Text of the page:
Browsing by Subject "soil organic carbon"

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  • Freudenthal, Ines (Helsingin yliopisto, 2022)
    The objective of the thesis is to review and characterize (i) typical agroforestry systems in the temperate zone, (ii) levels of soil organic carbon (SOC) in agroforestry and control plots, and (iii) identify the conditions under which agroforestry farming is most likely to enhance SOC. A meta-analysis was conducted to investigate the impact of agroforestry farming systems on SOC stocks at soil depths of 0 – 20, 0 – 40 and 0 – 100 cm. Data was collected from 15 published studies and all sites are located in temperate climates. Studies had to report at least measurements on SOC concentration or stock for an agroforestry plot and a control plot (arable land, grassland, forest). Investigated treatment variables were soil depth, agroforestry system type, soil type, tree species and age. The results have shown significantly higher SOC stocks under agroforestry in comparison to controls in all three soil depth datasets. The largest amount of SOC in agroforestry was found in the first 20 cm of topsoil and at a soil depth of 60 – 100 cm. There were no significant differences found between alley cropping, silvopasture and shelterbelt systems. The most popular tree species in temperate agroforestry were Populus spp., M.domestica, Juglans regia and Picea. But no significant differences in C sequestration could be observed between tree species across all datasets. The assumption that systems with older trees have higher stocks of SOC could not be confirmed. Most common soil types of temperate agroforestry systems were Luvisol, Fluvisol and Chernozem. The meta-analysis did not verify results of other studies, which have shown that clay contents in the soil promote C sequestration. The wide variability and diversity of agroforestry systems has shown to be problematic in conducting a meta-analysis, indicated by a high heterogeneity. Furthermore, different types of study designs, lack of standardized sampling procedures and explanatory variables may have influenced the results. However, the study showed that agroforestry can be a promising carbon dioxide (CO2) mitigation option, also for the temperate climate zone.
  • Juntheikki, Joni (Helsingfors universitet, 2014)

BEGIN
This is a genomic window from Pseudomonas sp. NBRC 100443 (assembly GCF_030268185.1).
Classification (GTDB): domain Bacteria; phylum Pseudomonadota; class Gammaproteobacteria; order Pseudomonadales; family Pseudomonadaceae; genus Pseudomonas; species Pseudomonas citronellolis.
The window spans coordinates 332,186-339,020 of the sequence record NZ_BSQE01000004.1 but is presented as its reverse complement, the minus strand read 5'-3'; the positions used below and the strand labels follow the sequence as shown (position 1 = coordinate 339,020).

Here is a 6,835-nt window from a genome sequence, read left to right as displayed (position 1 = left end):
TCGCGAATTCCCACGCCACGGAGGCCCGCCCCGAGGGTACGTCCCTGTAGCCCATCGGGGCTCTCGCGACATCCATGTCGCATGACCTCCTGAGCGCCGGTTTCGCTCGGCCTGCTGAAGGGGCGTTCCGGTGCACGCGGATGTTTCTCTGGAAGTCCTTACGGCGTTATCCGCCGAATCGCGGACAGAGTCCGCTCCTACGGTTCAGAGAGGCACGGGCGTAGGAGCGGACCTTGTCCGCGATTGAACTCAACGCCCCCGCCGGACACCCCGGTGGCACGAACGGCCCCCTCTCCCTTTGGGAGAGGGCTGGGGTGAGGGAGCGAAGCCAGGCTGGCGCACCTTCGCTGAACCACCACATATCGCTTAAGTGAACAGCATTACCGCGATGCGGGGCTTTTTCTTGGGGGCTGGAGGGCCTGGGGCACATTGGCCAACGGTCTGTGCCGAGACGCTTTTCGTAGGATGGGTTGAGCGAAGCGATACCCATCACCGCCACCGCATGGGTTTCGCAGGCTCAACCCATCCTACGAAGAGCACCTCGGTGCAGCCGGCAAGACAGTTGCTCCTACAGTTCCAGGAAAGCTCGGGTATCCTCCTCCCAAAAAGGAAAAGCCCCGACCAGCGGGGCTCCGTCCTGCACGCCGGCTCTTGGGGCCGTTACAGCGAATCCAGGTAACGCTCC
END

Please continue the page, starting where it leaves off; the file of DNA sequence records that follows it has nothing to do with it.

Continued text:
Purpose of this thesis is to estimate the carbon sequestration potential in eucalyptus plantations in Uruguay. This study also aims to show how beneficial these plantations are for carbon sinks. The aim of this research is calculate total carbon balance in eucalyptus plantations and compare the results to degraded lands. This study is first-of-its-kind study in Uruguay, but not unique globally. The objective was to use a modeling approach to formulate the results. The methodology of this study is based to the dynamic growth model (CO2fix V3.1). Model is developed to calculate and estimate forest carbon fluxes and stocks. In this study the model was utilized for estimating how much carbon is sequestered in eucalyptus plantations and soils. In this thesis the model was used to simulate eucalyptus forest plantations that stem from numerous studies and different data. Ad hoc Excel model was generated to form calculated results from the simulated data. A separate sensitivity analysis is also formulated to reveal a possible different outcome. The framework is based on a stand-level inventory data of forestry plantations provided by the Ministry of Uruguay (MGAP) and companies. Also multiple scientific reports and previous studies were used as guidelines for simulations and results. The forest stand, yield, soil and weather data used for this study are from three different departments. There are over 700 000 hectares of different species of eucalyptus plantations in Uruguay. The theoretical framework was tested computationally with eleven simulations. CO2fix was parameterized for fast-growing eucalyptus species used in different parts of Uruguay. The model gave outputs per hectare and then this result was scaled up to the national level. This study will also estimate how much grassland (Pampa) and former pasture land could sequester carbon. Situation prior to plantation is a baseline scenario and it is compared to the expected carbon sequestration of plantations. The model is also used to calculate the effect of changing rotation length on carbon stocks of forest ecosystem (forest vegetation and soil) and wood products. The results of this study show that currently the 707,674 hectares of eucalyptus plantations in Uruguay have the potential to sequester 65 million tonnes of carbon and reduce 238 million tonnes of CO2. The calculated carbon storage is 38 and simulated 25 million tonnes of C, products are deducted from the equation. During 22 years (1990–2012) the annual carbon sequestration benefit (afforestation-baseline) without products is 1 757 847 Mg C. The results suggest that it is reasonable to establish eucalyptus plantations on degraded, grassland (Pampa) and abandoned pasture land. The implications of the results are that eucalyptus plantations in Uruguay actually enhance carbon sequestration, are carbon sinks and store more carbon than grassland and abandoned pasture land. Plantations have a vast sequestration potential and are important in mitigating of CO2 emission and effects of the climate change. The findings endorse the significance of plantations to increase carbon sinks and this role will broaden in the future. The most relevant findings of this study are that afforestation increases the soil carbon in 10-year rotation plantations by 34% (101.1>75.6) and in 12-year rotation 38% (104.4>75.6 Mg Cha-1) in a 60-year simulation. The net (afforestation-baseline) average carbon stock benefit in the soil is 25.5 Mg C ha?1 in a 60-year simulation. The (CO2Fix) model indicate that the total average carbon sequestration for eucalyptus plantations is 92.3 Mg Cha?1. The average total carbon storage ranges from 25.8–138.5 Mg Cha?1 during a 60-year simulation. The simulations show that the net annual carbon storage in the living biomass is 29.1, 25.5 (soil) and 37.6 Mg C (products) on the average scenario. There is some fluctuation in the sequestration results in other 10 simulations. Previous studies have showed that the average carbon stock for eucalyptus plantations varies from 30–60 Mg C ha-1, when soil and products are deducted. The capacity of forest ecosystems to sequester carbon in the long run could be even more strengthened if a rotation length increases. Extending rotation from 10 to 12 years increased the average soil carbon stock from 25.5 to 28.8 Mg C (by 13%) in 60 year simulation. The results also indicate that mean annual precipitation (MAP) alters the carbon sinks of the forest ecosystem. There are some limitations in this study and they are clearly explained and analyzed. Hence, most of the results are estimations. Ministry and companies need to prolong planting of trees and even intensify annual programs in order to achieve carbon sequestration targets. Further research is needed to get an estimate of the total forest ecosystem carbon storages and fluxes.